Page last updated at 17:23 GMT, Tuesday, 19 December 2006

Suffolk killings: Inquiry so far

Since 15 November, five women have been found dead in the Suffolk town of Ipswich.

Two men, both from the county, have been arrested and are being questioned in connection with the killings.


The Suffolk force has been engaged in its biggest ever criminal investigation, with more than 400 officers brought in to work on the case.

Police search a murder scene in Suffolk
More than 400 police have been drafted in to the inquiry

While the inquiry team is led by Detective Chief Superintendent Stewart Gull, 36 forces from across the country have provided "mutual aid" to assist the Suffolk officers.

These include police divers from neighbouring Norfolk, officers from Northern Ireland and Ministry of Defence police used in various roles.

According to Suffolk Police, officers skilled in producing evidence exhibits and reading documents have all been drafted in.

Vice-chair of the Association of Chief Police Officers (Acpo) homicide working group, Dave Johnston, was also brought in to assess and advise on the progress of the inquiry.

Acpo said the number of officers deployed from forces outside Suffolk, under the control of the Police National Information and Co-ordination Centre, was the largest ever for a murder inquiry.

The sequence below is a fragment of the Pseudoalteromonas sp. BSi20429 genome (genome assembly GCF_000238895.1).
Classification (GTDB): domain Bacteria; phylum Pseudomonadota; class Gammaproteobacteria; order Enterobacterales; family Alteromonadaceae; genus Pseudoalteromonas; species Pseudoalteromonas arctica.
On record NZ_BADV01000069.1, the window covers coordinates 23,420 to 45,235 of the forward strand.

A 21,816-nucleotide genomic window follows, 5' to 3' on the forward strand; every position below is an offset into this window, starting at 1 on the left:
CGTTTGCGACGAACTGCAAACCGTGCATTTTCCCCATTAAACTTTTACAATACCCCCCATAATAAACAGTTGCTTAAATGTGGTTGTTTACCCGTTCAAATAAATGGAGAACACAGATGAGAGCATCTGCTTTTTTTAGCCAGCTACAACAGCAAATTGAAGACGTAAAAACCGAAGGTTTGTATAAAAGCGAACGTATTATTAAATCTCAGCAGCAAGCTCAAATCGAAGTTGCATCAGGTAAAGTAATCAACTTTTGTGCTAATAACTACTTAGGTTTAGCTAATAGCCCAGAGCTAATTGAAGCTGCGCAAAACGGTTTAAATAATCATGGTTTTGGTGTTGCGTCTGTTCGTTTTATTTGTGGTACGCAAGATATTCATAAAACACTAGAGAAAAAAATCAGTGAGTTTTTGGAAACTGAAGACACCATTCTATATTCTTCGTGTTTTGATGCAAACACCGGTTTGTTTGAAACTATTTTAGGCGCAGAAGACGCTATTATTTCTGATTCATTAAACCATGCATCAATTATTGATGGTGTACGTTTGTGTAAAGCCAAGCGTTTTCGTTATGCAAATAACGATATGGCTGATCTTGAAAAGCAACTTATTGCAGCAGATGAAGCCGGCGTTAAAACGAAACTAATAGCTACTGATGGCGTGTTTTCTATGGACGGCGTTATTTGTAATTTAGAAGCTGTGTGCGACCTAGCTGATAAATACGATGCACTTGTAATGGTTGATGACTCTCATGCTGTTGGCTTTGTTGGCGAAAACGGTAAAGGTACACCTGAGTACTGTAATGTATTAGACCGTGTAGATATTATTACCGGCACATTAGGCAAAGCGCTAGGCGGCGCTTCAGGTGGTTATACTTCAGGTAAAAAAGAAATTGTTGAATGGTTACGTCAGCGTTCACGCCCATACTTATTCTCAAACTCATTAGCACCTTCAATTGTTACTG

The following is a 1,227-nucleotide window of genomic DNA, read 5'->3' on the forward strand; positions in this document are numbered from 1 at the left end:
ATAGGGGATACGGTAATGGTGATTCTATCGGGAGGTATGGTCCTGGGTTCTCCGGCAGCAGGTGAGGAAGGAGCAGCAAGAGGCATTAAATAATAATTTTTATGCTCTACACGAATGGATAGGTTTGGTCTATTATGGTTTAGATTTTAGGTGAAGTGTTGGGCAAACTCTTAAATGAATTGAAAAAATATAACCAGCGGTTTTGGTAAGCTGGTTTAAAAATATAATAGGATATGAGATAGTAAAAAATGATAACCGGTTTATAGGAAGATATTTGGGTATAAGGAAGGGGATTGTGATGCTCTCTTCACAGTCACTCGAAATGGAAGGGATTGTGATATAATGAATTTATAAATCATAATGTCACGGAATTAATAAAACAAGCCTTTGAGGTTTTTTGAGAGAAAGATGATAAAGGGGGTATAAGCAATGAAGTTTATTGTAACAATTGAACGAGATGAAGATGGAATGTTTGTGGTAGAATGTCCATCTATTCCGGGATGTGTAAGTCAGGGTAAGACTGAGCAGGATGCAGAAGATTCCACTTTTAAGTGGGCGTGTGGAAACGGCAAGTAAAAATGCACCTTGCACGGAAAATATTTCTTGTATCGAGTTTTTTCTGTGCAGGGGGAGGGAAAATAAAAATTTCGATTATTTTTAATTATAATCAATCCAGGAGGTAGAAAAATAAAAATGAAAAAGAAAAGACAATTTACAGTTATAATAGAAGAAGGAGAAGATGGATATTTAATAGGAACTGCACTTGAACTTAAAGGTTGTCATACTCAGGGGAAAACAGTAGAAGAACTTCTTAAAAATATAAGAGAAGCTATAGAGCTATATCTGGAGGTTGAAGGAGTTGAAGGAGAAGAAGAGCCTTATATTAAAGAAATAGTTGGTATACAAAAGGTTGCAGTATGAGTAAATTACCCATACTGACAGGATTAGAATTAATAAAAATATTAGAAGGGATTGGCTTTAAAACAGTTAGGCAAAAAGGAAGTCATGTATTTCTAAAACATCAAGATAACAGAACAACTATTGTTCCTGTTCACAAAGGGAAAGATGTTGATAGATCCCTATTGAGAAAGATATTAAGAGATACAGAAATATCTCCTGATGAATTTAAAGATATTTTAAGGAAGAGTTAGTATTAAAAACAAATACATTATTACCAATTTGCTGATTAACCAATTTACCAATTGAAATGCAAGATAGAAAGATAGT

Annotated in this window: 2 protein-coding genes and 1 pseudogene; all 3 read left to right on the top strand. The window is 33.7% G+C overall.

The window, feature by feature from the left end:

Suffolk detectives have also been able to call on the large amount of CCTV coverage available to their inquiry.

Murder victims
Police have praised the public's response to the murders

Officers had to analyse images captured in Ipswich, especially the red light area around Portman Road in the centre of the town.

But their inquiries also included CCTV recorded on public transport, leading to the release of footage of one of the victims, Anneli Alderton.


Suffolk Police brought in the Home Office pathologist, Dr Nat Carey, to carry out post-mortem examinations on the bodies of the five women.

He determined the cause of death for Anneli Alderton and Paula Clennell.

Miss Alderton, who was three months pregnant at the time of her death, was asphyxiated.

Miss Clennell, the pathologist determined, was strangled.

However, tests carried out on the bodies of Annette Nicholls, Tania Nicol and Gemma Adams failed to reveal the cause of death.


Officers have carried out many elements of traditional policing.

Det Ch Supt Stewart Gull
400+ officers used in inquiry
36 police forces provided staff
7,000+ telephone calls from public

These include extensive door-to-door inquiries, as well as canvassing information from fans attending Ipswich Town matches. The club's Portman Road ground is next to the red light area.

Members of the public have also made more than 7,000 calls to the inquiry team, while the News of the World newspaper offered a 25,000 reward.

Some 10,000 public information leaflets were also printed, providing safety advice for people planning a night out in Ipswich.

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